Titanium rings proving problematic for emergency care doctors
Rings made of titanium -- an increasingly popular alternative to gold and silver -- are giving emergency doctors a headache because they are so difficult to prize off swollen fingers, reveals a case study published online in Emergency Medicine Journal. (2015-08-13)

Food additive found in candy, gum could alter digestive cell structure and function
The ability of small intestine cells to absorb nutrients and act as a barrier to pathogens is 'significantly decreased' after chronic exposure to nanoparticles of titanium dioxide, a common food additive found in everything from chewing gum to bread, according to research from Binghamton University, State University of New York. (2017-02-16)

Study reveals how oxygen is like kryptonite to titanium
UC Berkeley scientists have found the mechanism by which titanium, prized for its high strength-to-weight ratio and natural resistance to corrosion, becomes brittle with just a few extra atoms of oxygen. The discovery could potentially lead to more practical, cost-effective use of titanium in a broader range of applications, including vehicles, buildings and bridges. (2015-02-05)

Ames Laboratory-developed titanium powder processing gains international customer base
Titanium powder created with Ames Laboratory-developed gas-atomization technology has hit the market. Praxair Inc. now offers fine, spherical titanium powder for additive manufacturing and metal injection molding of aerospace, medical and industrial parts. It marks the first time large-scale amounts of titanium powder are available to industry with a potential for low-cost, high-volume manufacturing. (2015-12-08)

Crowning glory
Research present in a forthcoming issue of the International Journal of Nanomanufacturing from Inderscience Publishers suggests that coating dental implants with a synthetic bone material prior to implantation allows such implant to become incorporated much more successfully into the jaw, leading to smiles all round. (2008-04-04)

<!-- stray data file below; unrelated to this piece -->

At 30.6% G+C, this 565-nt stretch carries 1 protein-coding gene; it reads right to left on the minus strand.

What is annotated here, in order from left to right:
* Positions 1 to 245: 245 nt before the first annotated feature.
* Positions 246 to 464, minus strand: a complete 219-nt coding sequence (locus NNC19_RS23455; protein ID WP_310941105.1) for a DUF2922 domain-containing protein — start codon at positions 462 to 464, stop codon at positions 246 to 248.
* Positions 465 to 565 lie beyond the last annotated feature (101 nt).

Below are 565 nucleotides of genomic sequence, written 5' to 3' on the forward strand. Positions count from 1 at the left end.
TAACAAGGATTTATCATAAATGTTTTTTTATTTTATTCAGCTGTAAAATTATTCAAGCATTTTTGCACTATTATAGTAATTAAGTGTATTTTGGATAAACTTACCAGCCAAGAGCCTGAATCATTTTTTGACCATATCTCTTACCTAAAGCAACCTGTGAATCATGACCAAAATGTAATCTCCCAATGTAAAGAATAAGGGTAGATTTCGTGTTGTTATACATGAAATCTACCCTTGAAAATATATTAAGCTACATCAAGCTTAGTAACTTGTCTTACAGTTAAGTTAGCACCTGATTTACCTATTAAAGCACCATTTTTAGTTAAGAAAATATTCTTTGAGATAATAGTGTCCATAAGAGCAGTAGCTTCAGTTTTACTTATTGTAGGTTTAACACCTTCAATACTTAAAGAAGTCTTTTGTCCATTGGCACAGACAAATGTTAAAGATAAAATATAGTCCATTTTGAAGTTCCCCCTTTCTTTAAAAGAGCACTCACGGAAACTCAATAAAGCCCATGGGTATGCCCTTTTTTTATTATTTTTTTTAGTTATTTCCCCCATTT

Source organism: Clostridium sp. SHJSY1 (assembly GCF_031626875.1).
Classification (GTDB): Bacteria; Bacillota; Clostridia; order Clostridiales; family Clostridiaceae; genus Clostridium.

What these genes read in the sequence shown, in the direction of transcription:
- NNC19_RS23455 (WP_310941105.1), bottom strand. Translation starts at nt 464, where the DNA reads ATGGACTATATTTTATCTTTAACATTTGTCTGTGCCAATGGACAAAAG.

A splash of graphene improves battery materials
Researchers have found that graphene, sheets of carbon one atom thick, improves the performance of titanium dioxide as a lithium battery electrode. (2009-09-22)

Nanotechnology may help overcome current limitations of gene therapy
Scientists from Northwestern University and Argonne National Laboratory have created a hybrid (2003-04-18)

Superconductivity found in thin films of titanium oxide
Researchers from Tokyo Institute of Technology (Tokyo Tech) have discovered superconductivity in thin films of titanium oxide (Ti4O7) and gamma-phase trititanium pentoxide (γ-Ti3O5). The achievement advances fundamental knowledge of nanomaterials that could one day be used in the development of ultrafast computers. (2017-10-02)

The properties of thin titanium oxide films have been studied
Some titanium oxides are known for their unique properties, such as increased photocatalytic activity (i.e. they effectively use light to speed up chemical reactions). Titanium oxide-based coatings are able to clean themselves under the influence of light. Moreover, they can potentially be used to purify air and water from harmful substances and to desalinate seawater. (2020-01-21)

Ethylene suggested for hydrogen storage
New research reported by scientists from NIST and Turkey's Bilkent University makes the surprising prediction that ethylene, a well-known inexpensive molecule, can be an important material for an efficient and safe hydrogen-storage system. (2006-12-08)